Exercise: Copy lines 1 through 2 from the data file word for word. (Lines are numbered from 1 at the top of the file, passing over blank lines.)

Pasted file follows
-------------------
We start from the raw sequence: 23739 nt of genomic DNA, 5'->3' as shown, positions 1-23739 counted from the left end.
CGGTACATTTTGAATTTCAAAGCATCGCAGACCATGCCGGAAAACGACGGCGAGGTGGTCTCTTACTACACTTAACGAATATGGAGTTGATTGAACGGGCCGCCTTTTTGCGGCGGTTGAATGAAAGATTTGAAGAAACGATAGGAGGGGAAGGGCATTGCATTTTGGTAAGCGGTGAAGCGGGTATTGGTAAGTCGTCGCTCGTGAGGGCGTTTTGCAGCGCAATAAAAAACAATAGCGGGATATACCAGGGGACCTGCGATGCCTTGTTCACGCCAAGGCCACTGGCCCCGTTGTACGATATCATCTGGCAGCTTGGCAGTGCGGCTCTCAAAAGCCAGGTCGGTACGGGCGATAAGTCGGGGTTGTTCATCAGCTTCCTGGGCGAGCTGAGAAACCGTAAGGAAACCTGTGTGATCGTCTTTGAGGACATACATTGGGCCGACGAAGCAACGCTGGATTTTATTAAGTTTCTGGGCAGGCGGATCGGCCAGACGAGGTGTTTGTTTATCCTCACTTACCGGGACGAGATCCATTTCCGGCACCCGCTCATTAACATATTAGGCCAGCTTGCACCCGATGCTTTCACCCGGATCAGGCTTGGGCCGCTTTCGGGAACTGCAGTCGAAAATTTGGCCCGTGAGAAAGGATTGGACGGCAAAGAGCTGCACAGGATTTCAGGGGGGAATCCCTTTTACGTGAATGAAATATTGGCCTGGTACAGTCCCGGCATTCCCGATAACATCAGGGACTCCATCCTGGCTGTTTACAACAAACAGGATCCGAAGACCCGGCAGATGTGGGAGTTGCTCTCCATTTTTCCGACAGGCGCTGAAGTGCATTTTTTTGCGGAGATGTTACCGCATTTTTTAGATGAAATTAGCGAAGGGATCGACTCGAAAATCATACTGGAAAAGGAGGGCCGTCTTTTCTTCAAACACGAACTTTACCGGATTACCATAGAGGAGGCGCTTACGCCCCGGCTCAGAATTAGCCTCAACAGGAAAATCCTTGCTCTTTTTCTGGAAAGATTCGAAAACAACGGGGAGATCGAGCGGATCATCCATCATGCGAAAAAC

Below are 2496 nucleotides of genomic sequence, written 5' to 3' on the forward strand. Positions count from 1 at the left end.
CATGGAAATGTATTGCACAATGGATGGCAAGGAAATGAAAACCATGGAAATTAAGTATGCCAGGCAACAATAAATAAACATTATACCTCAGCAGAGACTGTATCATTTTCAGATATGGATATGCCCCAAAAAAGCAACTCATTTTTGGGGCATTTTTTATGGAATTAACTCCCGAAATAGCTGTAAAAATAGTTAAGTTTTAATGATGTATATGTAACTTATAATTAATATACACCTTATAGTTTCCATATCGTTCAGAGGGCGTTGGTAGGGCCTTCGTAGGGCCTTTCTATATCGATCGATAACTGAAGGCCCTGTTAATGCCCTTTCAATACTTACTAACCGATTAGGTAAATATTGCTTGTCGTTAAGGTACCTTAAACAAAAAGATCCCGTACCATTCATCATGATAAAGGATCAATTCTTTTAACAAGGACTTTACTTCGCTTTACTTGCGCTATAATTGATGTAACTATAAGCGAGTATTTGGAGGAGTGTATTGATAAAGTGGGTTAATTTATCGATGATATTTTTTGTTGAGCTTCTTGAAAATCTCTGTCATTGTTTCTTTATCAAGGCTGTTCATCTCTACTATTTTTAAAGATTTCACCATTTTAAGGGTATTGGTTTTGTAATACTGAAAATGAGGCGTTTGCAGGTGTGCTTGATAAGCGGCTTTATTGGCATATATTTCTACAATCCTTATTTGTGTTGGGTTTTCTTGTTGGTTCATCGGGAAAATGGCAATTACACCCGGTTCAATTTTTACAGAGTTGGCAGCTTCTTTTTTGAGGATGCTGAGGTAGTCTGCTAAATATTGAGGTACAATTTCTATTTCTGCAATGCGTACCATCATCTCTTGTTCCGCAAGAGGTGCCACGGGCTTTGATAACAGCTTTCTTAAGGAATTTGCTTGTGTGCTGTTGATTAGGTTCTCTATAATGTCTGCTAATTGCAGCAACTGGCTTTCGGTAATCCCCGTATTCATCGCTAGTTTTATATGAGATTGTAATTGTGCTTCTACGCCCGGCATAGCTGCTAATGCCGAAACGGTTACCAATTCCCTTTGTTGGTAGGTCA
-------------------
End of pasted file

We start from the raw sequence: 23739 nt of genomic DNA, 5'->3' as shown, positions 1-23739 counted from the left end.
CGGTACATTTTGAATTTCAAAGCATCGCAGACCATGCCGGAAAACGACGGCGAGGTGGTCTCTTACTACACTTAACGAATATGGAGTTGATTGAACGGGCCGCCTTTTTGCGGCGGTTGAATGAAAGATTTGAAGAAACGATAGGAGGGGAAGGGCATTGCATTTTGGTAAGCGGTGAAGCGGGTATTGGTAAGTCGTCGCTCGTGAGGGCGTTTTGCAGCGCAATAAAAAACAATAGCGGGATATACCAGGGGACCTGCGATGCCTTGTTCACGCCAAGGCCACTGGCCCCGTTGTACGATATCATCTGGCAGCTTGGCAGTGCGGCTCTCAAAAGCCAGGTCGGTACGGGCGATAAGTCGGGGTTGTTCATCAGCTTCCTGGGCGAGCTGAGAAACCGTAAGGAAACCTGTGTGATCGTCTTTGAGGACATACATTGGGCCGACGAAGCAACGCTGGATTTTATTAAGTTTCTGGGCAGGCGGATCGGCCAGACGAGGTGTTTGTTTATCCTCACTTACCGGGACGAGATCCATTTCCGGCACCCGCTCATTAACATATTAGGCCAGCTTGCACCCGATGCTTTCACCCGGATCAGGCTTGGGCCGCTTTCGGGAACTGCAGTCGAAAATTTGGCCCGTGAGAAAGGATTGGACGGCAAAGAGCTGCACAGGATTTCAGGGGGGAATCCCTTTTACGTGAATGAAATATTGGCCTGGTACAGTCCCGGCATTCCCGATAACATCAGGGACTCCATCCTGGCTGTTTACAACAAACAGGATCCGAAGACCCGGCAGATGTGGGAGTTGCTCTCCATTTTTCCGACAGGCGCTGAAGTGCATTTTTTTGCGGAGATGTTACCGCATTTTTTAGATGAAATTAGCGAAGGGATCGACTCGAAAATCATACTGGAAAAGGAGGGCCGTCTTTTCTTCAAACACGAACTTTACCGGATTACCATAGAGGAGGCGCTTACGCCCCGGCTCAGAATTAGCCTCAACAGGAAAATCCTTGCTCTTTTTCTGGAAAGATTCGAAAACAACGGGGAGATCGAGCGGATCATCCATCATGCGAAAAAC